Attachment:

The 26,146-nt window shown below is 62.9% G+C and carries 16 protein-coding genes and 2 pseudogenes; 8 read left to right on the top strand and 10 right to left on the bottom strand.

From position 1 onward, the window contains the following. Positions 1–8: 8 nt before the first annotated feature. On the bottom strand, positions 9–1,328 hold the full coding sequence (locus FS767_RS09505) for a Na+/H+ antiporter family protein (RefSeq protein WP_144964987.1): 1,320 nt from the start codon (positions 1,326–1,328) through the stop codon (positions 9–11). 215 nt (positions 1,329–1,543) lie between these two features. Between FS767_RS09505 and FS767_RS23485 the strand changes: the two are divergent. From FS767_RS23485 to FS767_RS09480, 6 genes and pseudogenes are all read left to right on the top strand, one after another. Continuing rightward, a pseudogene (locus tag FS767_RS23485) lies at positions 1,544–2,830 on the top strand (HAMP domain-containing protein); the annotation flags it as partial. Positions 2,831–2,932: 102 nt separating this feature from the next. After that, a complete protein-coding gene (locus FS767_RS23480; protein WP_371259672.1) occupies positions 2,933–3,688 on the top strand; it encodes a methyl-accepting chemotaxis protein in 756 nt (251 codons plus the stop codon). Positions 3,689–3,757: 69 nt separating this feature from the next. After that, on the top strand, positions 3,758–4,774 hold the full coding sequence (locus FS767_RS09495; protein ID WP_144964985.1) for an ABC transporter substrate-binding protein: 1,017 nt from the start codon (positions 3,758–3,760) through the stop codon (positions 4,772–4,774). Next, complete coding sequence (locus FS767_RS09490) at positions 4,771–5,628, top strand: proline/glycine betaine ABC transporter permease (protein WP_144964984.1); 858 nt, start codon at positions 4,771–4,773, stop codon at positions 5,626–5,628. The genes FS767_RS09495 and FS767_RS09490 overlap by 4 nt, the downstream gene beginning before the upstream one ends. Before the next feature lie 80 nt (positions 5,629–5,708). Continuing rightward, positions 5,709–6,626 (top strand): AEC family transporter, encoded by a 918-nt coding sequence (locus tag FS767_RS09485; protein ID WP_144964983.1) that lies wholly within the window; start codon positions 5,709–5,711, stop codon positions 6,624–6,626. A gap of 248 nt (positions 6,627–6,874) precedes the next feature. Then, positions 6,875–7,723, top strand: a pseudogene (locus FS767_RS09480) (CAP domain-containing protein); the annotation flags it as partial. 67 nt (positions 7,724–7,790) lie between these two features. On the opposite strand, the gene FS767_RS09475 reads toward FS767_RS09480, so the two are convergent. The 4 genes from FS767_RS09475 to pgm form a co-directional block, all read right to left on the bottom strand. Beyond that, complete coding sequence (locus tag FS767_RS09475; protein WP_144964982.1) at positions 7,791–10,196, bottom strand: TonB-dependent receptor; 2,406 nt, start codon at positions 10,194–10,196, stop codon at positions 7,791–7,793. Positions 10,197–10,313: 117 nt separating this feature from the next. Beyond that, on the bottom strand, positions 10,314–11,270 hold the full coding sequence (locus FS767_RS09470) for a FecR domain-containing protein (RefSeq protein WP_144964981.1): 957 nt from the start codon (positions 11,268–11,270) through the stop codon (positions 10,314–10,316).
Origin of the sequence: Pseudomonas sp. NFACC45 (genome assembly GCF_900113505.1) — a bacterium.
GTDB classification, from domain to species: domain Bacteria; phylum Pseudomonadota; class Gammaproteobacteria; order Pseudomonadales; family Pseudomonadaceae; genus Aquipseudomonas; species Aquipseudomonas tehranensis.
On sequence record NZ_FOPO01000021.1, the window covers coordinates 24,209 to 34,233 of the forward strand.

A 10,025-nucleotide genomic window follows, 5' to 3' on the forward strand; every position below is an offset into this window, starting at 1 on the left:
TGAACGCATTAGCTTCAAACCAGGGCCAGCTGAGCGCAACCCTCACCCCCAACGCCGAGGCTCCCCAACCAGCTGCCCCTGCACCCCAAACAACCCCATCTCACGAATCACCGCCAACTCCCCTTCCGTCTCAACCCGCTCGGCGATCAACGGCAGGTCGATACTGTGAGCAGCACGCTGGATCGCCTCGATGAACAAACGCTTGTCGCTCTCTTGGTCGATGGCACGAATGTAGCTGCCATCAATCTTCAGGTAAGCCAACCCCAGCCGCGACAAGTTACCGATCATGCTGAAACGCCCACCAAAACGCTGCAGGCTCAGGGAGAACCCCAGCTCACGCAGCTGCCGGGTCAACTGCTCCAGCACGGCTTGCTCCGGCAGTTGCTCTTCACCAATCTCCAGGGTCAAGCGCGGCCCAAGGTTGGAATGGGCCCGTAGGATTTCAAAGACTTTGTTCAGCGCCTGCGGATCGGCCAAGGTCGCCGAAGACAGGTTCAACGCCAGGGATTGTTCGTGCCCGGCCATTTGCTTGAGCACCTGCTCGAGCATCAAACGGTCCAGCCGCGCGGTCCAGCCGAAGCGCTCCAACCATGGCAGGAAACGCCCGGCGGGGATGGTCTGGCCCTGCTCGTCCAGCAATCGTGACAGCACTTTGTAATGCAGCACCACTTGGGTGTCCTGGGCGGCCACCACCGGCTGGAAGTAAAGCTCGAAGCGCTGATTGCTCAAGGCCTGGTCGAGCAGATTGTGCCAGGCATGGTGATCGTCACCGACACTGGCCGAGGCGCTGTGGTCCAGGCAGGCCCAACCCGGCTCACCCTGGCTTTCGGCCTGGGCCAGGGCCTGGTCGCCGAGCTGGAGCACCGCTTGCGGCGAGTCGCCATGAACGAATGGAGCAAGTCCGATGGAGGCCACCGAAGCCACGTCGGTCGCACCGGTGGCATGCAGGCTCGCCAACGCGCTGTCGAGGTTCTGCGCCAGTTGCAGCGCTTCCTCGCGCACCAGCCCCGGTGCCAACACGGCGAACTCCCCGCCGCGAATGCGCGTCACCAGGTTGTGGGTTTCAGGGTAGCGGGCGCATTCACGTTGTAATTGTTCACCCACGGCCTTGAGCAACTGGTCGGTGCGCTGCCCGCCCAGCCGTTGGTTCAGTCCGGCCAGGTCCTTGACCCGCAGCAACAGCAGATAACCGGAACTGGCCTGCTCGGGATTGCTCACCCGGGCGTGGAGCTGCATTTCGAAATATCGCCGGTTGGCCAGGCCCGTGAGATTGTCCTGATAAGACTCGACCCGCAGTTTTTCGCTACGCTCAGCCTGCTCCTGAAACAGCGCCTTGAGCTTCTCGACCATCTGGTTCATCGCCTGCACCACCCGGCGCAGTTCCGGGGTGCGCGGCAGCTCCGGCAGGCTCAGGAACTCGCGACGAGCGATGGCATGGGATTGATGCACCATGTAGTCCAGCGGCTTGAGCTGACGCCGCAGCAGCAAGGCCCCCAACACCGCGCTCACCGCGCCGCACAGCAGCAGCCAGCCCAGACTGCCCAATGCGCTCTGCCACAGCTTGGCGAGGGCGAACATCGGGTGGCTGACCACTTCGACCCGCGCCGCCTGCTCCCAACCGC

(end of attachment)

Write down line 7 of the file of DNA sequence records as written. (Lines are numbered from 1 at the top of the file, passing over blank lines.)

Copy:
TGAACGCATTAGCTTCAAACCAGGGCCAGCTGAGCGCAACCCTCACCCCCAACGCCGAGGCTCCCCAACCAGCTGCCCCTGCACCCCAAACAACCCCATCTCACGAATCACCGCCAACTCCCCTTCCGTCTCAACCCGCTCGGCGATCAACGGCAGGTCGATACTGTGAGCAGCACGCTGGATCGCCTCGATGAACAAACGCTTGTCGCTCTCTTGGTCGATGGCACGAATGTAGCTGCCATCAATCTTCAGGTAAGCCAACCCCAGCCGCGACAAGTTACCGATCATGCTGAAACGCCCACCAAAACGCTGCAGGCTCAGGGAGAACCCCAGCTCACGCAGCTGCCGGGTCAACTGCTCCAGCACGGCTTGCTCCGGCAGTTGCTCTTCACCAATCTCCAGGGTCAAGCGCGGCCCAAGGTTGGAATGGGCCCGTAGGATTTCAAAGACTTTGTTCAGCGCCTGCGGATCGGCCAAGGTCGCCGAAGACAGGTTCAACGCCAGGGATTGTTCGTGCCCGGCCATTTGCTTGAGCACCTGCTCGAGCATCAAACGGTCCAGCCGCGCGGTCCAGCCGAAGCGCTCCAACCATGGCAGGAAACGCCCGGCGGGGATGGTCTGGCCCTGCTCGTCCAGCAATCGTGACAGCACTTTGTAATGCAGCACCACTTGGGTGTCCTGGGCGGCCACCACCGGCTGGAAGTAAAGCTCGAAGCGCTGATTGCTCAAGGCCTGGTCGAGCAGATTGTGCCAGGCATGGTGATCGTCACCGACACTGGCCGAGGCGCTGTGGTCCAGGCAGGCCCAACCCGGCTCACCCTGGCTTTCGGCCTGGGCCAGGGCCTGGTCGCCGAGCTGGAGCACCGCTTGCGGCGAGTCGCCATGAACGAATGGAGCAAGTCCGATGGAGGCCACCGAAGCCACGTCGGTCGCACCGGTGGCATGCAGGCTCGCCAACGCGCTGTCGAGGTTCTGCGCCAGTTGCAGCGCTTCCTCGCGCACCAGCCCCGGTGCCAACACGGCGAACTCCCCGCCGCGAATGCGCGTCACCAGGTTGTGGGTTTCAGGGTAGCGGGCGCATTCACGTTGTAATTGTTCACCCACGGCCTTGAGCAACTGGTCGGTGCGCTGCCCGCCCAGCCGTTGGTTCAGTCCGGCCAGGTCCTTGACCCGCAGCAACAGCAGATAACCGGAACTGGCCTGCTCGGGATTGCTCACCCGGGCGTGGAGCTGCATTTCGAAATATCGCCGGTTGGCCAGGCCCGTGAGATTGTCCTGATAAGACTCGACCCGCAGTTTTTCGCTACGCTCAGCCTGCTCCTGAAACAGCGCCTTGAGCTTCTCGACCATCTGGTTCATCGCCTGCACCACCCGGCGCAGTTCCGGGGTGCGCGGCAGCTCCGGCAGGCTCAGGAACTCGCGACGAGCGATGGCATGGGATTGATGCACCATGTAGTCCAGCGGCTTGAGCTGACGCCGCAGCAGCAAGGCCCCCAACACCGCGCTCACCGCGCCGCACAGCAGCAGCCAGCCCAGACTGCCCAATGCGCTCTGCCACAGCTTGGCGAGGGCGAACATCGGGTGGCTGACCACTTCGACCCGCGCCGCCTGCTCCCAACCGC